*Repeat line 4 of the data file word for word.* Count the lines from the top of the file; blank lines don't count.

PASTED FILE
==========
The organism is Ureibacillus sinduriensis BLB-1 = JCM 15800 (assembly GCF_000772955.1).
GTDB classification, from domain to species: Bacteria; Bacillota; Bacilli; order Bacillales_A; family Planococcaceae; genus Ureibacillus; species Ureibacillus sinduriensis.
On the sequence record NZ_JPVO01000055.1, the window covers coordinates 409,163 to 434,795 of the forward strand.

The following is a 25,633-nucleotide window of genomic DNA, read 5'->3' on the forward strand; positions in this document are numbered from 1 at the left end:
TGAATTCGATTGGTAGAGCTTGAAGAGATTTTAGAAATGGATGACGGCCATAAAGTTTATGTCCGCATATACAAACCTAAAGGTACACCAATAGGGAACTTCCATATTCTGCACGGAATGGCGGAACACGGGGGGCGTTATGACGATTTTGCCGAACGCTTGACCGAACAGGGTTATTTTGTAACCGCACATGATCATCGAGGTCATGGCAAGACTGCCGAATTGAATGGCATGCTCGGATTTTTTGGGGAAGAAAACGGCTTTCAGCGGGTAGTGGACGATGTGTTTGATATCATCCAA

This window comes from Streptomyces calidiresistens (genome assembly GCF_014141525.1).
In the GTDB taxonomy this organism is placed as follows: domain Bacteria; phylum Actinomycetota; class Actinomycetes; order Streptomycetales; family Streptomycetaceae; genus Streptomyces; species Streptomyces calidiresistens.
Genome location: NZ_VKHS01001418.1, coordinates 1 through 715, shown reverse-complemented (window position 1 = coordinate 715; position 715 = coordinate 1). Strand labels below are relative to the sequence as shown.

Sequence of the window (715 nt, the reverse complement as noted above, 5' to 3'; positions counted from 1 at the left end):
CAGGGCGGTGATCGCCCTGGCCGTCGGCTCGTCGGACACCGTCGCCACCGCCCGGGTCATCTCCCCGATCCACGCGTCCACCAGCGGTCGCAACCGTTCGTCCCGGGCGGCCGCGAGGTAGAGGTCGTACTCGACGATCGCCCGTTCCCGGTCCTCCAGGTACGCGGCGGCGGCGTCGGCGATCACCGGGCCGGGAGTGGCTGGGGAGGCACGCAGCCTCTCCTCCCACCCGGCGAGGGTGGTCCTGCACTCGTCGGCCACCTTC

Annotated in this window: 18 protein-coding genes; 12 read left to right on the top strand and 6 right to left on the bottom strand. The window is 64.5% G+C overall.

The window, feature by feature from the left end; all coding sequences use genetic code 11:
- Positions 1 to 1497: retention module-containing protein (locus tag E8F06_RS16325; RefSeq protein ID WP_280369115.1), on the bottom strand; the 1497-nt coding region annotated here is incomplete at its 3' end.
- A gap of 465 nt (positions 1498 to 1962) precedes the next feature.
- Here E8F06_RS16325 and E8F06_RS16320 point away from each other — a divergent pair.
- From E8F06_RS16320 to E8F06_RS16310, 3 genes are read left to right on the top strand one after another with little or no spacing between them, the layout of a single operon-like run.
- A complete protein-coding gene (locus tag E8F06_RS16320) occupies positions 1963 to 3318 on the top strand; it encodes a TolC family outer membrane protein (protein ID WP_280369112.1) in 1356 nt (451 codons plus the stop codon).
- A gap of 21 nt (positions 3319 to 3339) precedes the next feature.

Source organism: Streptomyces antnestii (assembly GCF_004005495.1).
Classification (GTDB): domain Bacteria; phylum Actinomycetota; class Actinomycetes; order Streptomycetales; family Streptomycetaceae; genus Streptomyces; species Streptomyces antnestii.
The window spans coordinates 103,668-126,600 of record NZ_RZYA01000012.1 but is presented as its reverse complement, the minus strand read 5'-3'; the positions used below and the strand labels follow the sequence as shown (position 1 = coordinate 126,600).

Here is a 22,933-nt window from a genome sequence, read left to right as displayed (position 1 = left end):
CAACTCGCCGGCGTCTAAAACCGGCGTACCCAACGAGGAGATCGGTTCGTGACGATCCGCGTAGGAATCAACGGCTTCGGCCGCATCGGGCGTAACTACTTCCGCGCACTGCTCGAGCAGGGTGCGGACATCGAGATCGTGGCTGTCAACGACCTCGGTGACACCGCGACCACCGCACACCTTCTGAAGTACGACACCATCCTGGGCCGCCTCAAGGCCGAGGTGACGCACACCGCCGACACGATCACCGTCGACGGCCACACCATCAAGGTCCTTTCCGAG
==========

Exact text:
The following is a 25,633-nucleotide window of genomic DNA, read 5'->3' on the forward strand; positions in this document are numbered from 1 at the left end: